Principles of Statistical Inference


Introduces the core concepts of statistical inference, including estimators, confidence intervals, Type I & II errors and p-values. The emphasis is on the practical interpretation of these concepts in biostatistical contexts, including an emphasis on the difference between statistical and practical significance.

This course is offered in conjunction with the Biostatistics Collaboration of Australia (BCA)


Distance Education - Callaghan

  • Semester 1 - 2016
  • Semester 2 - 2016

Learning Outcomes

1. Have a deeper understanding of fundamental concepts in statistical inference and their practical interpretation and importance in biostatistical contexts

2. Understand the theoretical basis for frequentist and Bayesian approaches to statistical inference

3. Be able to apply likelihood-based methods of inference, with particular reference to problems of relevance in biostatistical contexts.


The course begins by introducing core concepts of statistical inference, including estimators, confidence intervals, Type I & II errors, and p-values. Concepts in classical estimation theory, including bias and efficiency are discussed. The course will then move on to a general study of the likelihood function, which will be used as a basis for the study of likelihood based methodology, including maximum likelihood estimation and inference based on likelihood ratio, Wald and score test procedures. The Bayesian approach to statistical inference will be studied and contrasted with the classical frequentist approach. Additional areas of study will include nonparametric procedures, exact inference and resampling based methodology.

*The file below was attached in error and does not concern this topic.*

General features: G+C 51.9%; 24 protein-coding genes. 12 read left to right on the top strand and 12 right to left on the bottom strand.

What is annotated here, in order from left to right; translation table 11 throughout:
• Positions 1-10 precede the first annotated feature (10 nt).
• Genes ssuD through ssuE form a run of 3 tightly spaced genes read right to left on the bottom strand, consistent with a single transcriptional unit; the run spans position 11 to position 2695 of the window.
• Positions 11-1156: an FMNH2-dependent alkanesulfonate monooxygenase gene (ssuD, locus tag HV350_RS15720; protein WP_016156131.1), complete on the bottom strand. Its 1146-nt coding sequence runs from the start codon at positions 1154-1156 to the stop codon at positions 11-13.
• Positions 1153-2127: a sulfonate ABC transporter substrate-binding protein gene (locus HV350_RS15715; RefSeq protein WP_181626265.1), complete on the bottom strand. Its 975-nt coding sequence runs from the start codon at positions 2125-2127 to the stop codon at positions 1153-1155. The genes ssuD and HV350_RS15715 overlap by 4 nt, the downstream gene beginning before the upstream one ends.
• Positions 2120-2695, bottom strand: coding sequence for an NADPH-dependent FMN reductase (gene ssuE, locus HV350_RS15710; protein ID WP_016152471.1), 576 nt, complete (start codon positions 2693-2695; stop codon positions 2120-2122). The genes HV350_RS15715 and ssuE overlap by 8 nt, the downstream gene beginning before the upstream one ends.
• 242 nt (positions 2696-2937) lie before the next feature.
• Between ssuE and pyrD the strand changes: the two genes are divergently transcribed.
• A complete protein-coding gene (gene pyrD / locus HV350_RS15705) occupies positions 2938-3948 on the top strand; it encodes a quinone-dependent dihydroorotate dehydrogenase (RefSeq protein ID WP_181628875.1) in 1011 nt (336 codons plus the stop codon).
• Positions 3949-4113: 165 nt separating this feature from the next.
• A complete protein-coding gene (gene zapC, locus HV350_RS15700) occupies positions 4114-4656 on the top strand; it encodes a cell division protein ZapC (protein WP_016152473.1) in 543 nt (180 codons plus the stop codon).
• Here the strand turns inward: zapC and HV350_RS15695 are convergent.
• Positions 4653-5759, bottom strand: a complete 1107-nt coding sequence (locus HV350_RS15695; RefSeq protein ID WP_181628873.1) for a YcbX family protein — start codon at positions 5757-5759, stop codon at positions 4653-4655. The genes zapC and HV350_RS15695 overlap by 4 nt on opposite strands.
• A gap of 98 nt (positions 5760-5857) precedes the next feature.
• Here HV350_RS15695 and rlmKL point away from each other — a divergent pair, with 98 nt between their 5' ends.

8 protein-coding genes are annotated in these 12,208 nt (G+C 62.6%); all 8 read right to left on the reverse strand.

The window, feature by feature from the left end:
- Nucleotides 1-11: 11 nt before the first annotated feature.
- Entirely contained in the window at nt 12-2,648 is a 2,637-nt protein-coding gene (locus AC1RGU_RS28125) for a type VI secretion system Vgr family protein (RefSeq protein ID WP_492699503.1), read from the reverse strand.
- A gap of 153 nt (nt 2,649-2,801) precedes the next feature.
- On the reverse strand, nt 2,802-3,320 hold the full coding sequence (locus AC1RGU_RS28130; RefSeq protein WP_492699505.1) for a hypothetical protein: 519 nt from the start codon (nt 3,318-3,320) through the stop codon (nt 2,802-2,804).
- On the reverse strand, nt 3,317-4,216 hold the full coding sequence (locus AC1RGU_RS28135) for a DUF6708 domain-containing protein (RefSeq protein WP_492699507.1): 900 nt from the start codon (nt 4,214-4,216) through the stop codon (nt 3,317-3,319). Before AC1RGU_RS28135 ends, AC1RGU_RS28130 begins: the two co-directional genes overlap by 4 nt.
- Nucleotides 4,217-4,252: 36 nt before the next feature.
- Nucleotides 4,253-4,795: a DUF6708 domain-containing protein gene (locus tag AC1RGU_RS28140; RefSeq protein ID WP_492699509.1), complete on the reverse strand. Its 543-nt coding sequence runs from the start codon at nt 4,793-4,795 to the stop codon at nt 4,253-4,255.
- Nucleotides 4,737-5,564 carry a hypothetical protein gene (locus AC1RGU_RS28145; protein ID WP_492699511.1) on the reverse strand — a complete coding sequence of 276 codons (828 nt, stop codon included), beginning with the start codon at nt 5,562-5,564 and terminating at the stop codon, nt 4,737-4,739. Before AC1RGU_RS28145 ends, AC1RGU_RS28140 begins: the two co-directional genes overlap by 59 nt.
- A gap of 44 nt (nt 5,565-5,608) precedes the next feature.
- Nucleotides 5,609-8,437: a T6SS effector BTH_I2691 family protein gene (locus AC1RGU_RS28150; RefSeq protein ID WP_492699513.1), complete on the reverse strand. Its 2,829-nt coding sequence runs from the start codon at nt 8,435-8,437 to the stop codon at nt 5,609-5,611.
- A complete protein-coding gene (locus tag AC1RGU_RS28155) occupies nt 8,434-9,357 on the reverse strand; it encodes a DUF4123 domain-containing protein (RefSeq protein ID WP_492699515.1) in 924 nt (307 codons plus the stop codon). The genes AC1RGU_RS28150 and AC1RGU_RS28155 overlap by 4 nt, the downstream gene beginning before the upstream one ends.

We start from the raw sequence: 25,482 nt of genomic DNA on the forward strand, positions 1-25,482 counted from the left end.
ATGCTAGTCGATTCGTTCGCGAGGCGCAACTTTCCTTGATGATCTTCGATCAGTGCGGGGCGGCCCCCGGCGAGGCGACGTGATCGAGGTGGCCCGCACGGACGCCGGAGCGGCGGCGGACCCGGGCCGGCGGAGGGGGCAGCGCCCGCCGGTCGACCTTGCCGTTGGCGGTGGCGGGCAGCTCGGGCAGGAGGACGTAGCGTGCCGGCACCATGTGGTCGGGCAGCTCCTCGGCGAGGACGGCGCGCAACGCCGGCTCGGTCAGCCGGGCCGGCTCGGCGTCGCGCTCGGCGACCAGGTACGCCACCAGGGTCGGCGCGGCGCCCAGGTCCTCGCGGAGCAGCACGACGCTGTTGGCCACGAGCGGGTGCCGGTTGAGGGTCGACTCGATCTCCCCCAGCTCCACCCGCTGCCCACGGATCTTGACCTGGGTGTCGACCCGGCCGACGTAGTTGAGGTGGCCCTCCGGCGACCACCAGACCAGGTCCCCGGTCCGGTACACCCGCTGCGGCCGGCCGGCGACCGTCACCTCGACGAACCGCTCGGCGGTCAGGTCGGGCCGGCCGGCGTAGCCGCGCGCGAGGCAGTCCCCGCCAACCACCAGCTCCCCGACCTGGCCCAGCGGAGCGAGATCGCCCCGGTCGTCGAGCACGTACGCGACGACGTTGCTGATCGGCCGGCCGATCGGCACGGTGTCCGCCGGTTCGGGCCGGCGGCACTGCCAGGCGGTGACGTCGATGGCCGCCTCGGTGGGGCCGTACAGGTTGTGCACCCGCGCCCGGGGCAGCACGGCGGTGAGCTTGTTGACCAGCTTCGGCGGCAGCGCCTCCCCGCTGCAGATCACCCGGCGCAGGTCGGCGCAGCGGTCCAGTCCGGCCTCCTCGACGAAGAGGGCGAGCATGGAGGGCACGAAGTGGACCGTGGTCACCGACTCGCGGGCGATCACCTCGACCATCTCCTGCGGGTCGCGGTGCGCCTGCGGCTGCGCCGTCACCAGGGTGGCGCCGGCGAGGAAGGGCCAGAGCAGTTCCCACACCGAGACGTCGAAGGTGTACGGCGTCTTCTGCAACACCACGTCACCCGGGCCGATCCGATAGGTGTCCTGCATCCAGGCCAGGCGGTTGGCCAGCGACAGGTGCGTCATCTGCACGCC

Assessment Items

Written Assignment: Essays / Written Assignments

Written Assignment: Practical Written Exercises

Contact Hours

Distance Education - Callaghan

Self-Directed Learning

Self-Directed 6 hour(s) per Week for Full Term

Suggest 8-12 hours per week time commitment (guide only).